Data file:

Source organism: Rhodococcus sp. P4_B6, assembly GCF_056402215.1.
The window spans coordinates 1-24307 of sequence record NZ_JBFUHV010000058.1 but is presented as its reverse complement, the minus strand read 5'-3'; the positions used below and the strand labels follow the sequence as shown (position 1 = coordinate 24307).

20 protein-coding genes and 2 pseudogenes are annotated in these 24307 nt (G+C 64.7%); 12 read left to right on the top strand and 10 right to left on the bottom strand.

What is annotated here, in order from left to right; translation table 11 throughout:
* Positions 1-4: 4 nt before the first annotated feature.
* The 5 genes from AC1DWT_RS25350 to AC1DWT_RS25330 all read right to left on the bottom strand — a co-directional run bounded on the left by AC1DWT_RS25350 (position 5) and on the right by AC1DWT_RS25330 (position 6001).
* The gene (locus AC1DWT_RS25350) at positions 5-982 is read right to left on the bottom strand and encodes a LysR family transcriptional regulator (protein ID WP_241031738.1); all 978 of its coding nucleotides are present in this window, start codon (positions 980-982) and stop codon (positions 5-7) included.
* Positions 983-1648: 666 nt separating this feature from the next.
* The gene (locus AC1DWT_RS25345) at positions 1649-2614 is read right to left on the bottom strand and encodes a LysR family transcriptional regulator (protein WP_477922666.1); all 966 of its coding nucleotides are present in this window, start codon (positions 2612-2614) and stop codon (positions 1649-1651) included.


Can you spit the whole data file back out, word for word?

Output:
Source organism: Rhodococcus sp. P4_B6, assembly GCF_056402215.1.
The window spans coordinates 1-24307 of sequence record NZ_JBFUHV010000058.1 but is presented as its reverse complement, the minus strand read 5'-3'; the positions used below and the strand labels follow the sequence as shown (position 1 = coordinate 24307).

20 protein-coding genes and 2 pseudogenes are annotated in these 24307 nt (G+C 64.7%); 12 read left to right on the top strand and 10 right to left on the bottom strand.

What is annotated here, in order from left to right; translation table 11 throughout:
* Positions 1-4: 4 nt before the first annotated feature.
* The 5 genes from AC1DWT_RS25350 to AC1DWT_RS25330 all read right to left on the bottom strand — a co-directional run bounded on the left by AC1DWT_RS25350 (position 5) and on the right by AC1DWT_RS25330 (position 6001).
* The gene (locus AC1DWT_RS25350) at positions 5-982 is read right to left on the bottom strand and encodes a LysR family transcriptional regulator (protein ID WP_241031738.1); all 978 of its coding nucleotides are present in this window, start codon (positions 980-982) and stop codon (positions 5-7) included.
* Positions 983-1648: 666 nt separating this feature from the next.
* The gene (locus AC1DWT_RS25345) at positions 1649-2614 is read right to left on the bottom strand and encodes a LysR family transcriptional regulator (protein WP_477922666.1); all 966 of its coding nucleotides are present in this window, start codon (positions 2612-2614) and stop codon (positions 1649-1651) included.